Area, 31,055 sq mi (80,432 sq km). Pop. (2000) 4,012,012, a 15. , and/or Texas), 1 had worked with rodents in Arizona, Colorado, New Mexico, Utah, Texas, and Mexico, and 1 had worked with rodents in Michigan, Pennsylvania, Mexico, Costa Rica, and Argentina. All 4 antibody-positive persons had handled deer mice, white-footed mice, other neotomine rodents, cotton rats, and other sigmodontine rodents. Those who had worked in South Carolina or Argentina also had handled oryzomyine rodents. All 4 antibody-positive persons reported that they had never worn a protective mask or protective eyewear when handling rodents before the discovery of HPS. One reported having been hospitalized for an illness characterized by fever, headache, and severe shortness of breath (symptoms suggestive of suggestive of Decision making adjective Referring to a pattern by LM or imaging, that the interpreter associates with a particular–usually malignant lesion. See Aunt Millie approach, Defensive medicine. HPS). This person had worked with rodents only within the contiguous United States.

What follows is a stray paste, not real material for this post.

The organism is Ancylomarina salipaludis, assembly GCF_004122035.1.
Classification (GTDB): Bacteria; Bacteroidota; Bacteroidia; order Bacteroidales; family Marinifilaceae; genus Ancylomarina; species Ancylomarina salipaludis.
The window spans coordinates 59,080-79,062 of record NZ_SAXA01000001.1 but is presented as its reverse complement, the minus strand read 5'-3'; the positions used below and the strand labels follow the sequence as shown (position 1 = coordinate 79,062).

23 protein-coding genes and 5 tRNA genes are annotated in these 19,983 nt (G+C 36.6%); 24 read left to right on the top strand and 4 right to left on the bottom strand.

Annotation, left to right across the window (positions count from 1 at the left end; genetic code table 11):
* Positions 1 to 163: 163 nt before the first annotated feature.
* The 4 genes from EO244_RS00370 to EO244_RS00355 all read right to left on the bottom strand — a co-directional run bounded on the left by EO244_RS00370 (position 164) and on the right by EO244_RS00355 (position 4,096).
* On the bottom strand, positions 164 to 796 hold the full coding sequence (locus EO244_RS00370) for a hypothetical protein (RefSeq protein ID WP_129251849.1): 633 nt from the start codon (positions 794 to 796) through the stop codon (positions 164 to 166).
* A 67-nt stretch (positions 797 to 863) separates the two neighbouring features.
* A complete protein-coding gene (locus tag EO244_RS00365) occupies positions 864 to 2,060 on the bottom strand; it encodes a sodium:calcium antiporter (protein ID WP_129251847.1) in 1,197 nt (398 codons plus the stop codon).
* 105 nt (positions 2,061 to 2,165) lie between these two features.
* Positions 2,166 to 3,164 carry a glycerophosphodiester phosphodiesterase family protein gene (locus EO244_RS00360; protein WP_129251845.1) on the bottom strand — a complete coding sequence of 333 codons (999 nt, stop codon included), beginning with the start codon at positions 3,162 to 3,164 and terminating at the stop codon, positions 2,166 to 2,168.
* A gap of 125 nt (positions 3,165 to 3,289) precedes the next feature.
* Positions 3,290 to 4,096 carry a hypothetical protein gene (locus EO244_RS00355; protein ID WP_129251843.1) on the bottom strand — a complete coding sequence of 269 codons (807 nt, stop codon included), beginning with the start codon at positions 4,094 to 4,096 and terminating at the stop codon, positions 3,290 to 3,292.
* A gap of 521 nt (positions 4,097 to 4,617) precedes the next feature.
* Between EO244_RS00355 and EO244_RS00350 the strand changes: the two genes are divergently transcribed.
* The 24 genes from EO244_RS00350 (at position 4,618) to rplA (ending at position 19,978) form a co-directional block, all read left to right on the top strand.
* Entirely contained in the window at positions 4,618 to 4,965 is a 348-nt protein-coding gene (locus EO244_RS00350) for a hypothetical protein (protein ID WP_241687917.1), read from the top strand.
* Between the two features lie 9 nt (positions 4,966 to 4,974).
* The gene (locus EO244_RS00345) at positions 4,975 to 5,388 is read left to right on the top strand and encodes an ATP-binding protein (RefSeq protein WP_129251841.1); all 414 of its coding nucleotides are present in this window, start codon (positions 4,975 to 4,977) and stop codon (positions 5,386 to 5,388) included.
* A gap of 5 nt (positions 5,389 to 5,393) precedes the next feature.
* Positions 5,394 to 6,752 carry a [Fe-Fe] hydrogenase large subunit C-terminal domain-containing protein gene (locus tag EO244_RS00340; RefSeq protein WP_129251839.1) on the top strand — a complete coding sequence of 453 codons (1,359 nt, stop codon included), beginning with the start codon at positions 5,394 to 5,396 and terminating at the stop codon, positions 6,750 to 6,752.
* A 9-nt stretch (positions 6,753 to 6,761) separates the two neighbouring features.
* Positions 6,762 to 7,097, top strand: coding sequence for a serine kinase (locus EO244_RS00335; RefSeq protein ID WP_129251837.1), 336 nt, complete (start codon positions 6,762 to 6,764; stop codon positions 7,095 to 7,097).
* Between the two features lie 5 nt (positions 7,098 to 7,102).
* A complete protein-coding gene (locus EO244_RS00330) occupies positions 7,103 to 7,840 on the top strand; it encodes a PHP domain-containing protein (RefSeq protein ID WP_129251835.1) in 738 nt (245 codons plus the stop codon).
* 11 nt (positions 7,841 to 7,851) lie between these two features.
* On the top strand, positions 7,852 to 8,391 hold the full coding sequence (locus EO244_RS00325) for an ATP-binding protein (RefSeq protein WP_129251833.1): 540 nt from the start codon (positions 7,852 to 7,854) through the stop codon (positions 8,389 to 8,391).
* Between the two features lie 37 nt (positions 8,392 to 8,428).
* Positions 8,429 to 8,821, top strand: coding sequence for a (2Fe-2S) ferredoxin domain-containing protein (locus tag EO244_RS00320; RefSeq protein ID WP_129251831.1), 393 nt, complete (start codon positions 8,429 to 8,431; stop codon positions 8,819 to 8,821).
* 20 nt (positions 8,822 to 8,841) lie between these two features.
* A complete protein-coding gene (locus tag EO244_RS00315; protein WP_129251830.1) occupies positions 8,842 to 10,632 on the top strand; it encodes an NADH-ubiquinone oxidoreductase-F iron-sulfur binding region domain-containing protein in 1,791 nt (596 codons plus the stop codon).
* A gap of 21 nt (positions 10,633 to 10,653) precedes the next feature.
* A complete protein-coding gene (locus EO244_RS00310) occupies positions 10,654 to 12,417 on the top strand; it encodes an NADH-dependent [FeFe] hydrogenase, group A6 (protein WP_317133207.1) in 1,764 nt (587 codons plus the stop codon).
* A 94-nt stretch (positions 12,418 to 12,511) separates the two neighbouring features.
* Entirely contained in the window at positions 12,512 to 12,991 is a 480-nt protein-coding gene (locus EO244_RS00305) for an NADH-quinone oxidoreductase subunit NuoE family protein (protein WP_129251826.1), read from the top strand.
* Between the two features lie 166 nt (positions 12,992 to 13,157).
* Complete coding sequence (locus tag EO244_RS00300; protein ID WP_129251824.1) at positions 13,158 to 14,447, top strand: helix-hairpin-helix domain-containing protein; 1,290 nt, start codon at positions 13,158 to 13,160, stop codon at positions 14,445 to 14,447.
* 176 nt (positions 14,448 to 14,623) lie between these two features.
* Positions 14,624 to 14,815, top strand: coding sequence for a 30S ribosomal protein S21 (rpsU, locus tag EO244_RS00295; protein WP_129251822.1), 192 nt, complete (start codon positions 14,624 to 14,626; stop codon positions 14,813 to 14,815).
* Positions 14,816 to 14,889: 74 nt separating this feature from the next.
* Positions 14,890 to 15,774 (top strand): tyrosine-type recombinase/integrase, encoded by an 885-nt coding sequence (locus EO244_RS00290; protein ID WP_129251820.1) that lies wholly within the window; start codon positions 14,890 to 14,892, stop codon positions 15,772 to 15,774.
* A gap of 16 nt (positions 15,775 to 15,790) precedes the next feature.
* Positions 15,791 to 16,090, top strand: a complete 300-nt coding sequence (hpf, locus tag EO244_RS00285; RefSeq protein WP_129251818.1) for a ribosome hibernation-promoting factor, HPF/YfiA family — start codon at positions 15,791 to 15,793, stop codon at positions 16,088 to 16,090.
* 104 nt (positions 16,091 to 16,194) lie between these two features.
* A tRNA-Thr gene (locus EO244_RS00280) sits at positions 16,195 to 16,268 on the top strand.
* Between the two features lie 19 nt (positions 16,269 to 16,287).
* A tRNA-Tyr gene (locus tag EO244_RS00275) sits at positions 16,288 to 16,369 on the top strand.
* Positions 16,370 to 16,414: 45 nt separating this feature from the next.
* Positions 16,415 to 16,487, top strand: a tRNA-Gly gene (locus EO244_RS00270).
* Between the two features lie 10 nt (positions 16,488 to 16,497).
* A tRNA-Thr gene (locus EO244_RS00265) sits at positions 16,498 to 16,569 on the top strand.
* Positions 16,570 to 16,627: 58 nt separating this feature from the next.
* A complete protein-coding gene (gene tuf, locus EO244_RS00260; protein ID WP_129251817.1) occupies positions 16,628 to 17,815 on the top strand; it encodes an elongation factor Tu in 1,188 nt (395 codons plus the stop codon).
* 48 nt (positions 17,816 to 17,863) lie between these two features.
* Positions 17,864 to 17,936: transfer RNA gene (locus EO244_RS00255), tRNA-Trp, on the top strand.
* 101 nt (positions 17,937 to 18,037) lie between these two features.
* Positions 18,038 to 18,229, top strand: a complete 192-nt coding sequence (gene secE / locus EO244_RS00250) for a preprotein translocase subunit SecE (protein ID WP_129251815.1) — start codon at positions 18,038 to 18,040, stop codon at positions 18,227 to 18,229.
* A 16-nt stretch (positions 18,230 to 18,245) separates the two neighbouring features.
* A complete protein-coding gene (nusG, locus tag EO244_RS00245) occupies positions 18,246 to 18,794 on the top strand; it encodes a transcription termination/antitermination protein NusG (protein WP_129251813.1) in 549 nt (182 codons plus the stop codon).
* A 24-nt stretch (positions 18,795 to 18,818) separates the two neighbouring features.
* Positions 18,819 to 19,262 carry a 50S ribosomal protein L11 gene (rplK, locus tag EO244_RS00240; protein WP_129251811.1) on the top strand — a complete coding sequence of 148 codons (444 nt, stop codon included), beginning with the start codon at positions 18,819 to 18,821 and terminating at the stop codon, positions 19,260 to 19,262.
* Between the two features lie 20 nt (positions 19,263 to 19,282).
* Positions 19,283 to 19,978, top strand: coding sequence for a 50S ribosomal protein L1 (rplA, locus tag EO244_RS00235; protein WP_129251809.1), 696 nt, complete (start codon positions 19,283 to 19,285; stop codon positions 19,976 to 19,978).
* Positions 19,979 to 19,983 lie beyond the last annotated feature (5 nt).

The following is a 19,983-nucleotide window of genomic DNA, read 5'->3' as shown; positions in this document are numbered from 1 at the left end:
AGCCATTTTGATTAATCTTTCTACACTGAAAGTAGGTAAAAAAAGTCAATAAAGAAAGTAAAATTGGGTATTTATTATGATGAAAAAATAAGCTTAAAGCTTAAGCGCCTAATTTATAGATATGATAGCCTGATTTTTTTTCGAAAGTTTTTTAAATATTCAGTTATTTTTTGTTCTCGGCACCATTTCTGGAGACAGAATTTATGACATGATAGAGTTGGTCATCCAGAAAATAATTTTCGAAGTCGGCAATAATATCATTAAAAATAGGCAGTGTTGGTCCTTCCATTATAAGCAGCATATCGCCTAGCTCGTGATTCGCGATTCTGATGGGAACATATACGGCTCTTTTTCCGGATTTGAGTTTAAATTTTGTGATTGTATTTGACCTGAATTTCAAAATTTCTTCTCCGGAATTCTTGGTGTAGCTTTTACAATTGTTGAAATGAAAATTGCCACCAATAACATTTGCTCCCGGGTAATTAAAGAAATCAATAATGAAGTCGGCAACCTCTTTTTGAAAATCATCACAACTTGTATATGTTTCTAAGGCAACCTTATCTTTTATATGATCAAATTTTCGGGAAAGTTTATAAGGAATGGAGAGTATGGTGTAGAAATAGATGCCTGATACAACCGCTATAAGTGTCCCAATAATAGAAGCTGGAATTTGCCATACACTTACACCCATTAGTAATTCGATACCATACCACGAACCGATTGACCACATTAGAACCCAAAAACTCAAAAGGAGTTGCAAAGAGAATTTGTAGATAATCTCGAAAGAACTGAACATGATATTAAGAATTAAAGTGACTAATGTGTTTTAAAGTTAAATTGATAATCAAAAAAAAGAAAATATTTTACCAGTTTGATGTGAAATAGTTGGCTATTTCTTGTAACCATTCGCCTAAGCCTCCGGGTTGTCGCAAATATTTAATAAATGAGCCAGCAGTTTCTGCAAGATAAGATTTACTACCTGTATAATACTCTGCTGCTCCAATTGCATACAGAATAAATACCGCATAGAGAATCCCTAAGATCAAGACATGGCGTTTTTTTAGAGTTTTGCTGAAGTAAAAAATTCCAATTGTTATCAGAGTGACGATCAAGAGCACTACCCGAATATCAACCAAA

Antibodies against WWAV or GTOV were detected in 2 (0.3%) of the 757 persons in the study. Antibodies against WWAV (antibody titer = 1,600) but not GTOV were detected in a person who had worked with rodents in Texas and Wisconsin and handled woodrats, other neotomine rodents, and sigmodontine rodents. Antibodies against GTOV (antibody titer = 1,600) but not WWAV were detected in a person who had worked with rodents in Pennsylvania, Utah, and Wyoming and handled white-footed mice, other neotomine rodents, cotton rats, and other sigmodontine rodents. The lifetime number of rodents handled by the 2 antibody-positive persons were III (500-999) and IV (1,000-9,999), respectively. Both reported that they had never worn a protective mask or protective eyewear when handling rodents before the discovery of HPS. Antibodies against LCMV were found in none of the 757 persons in this study.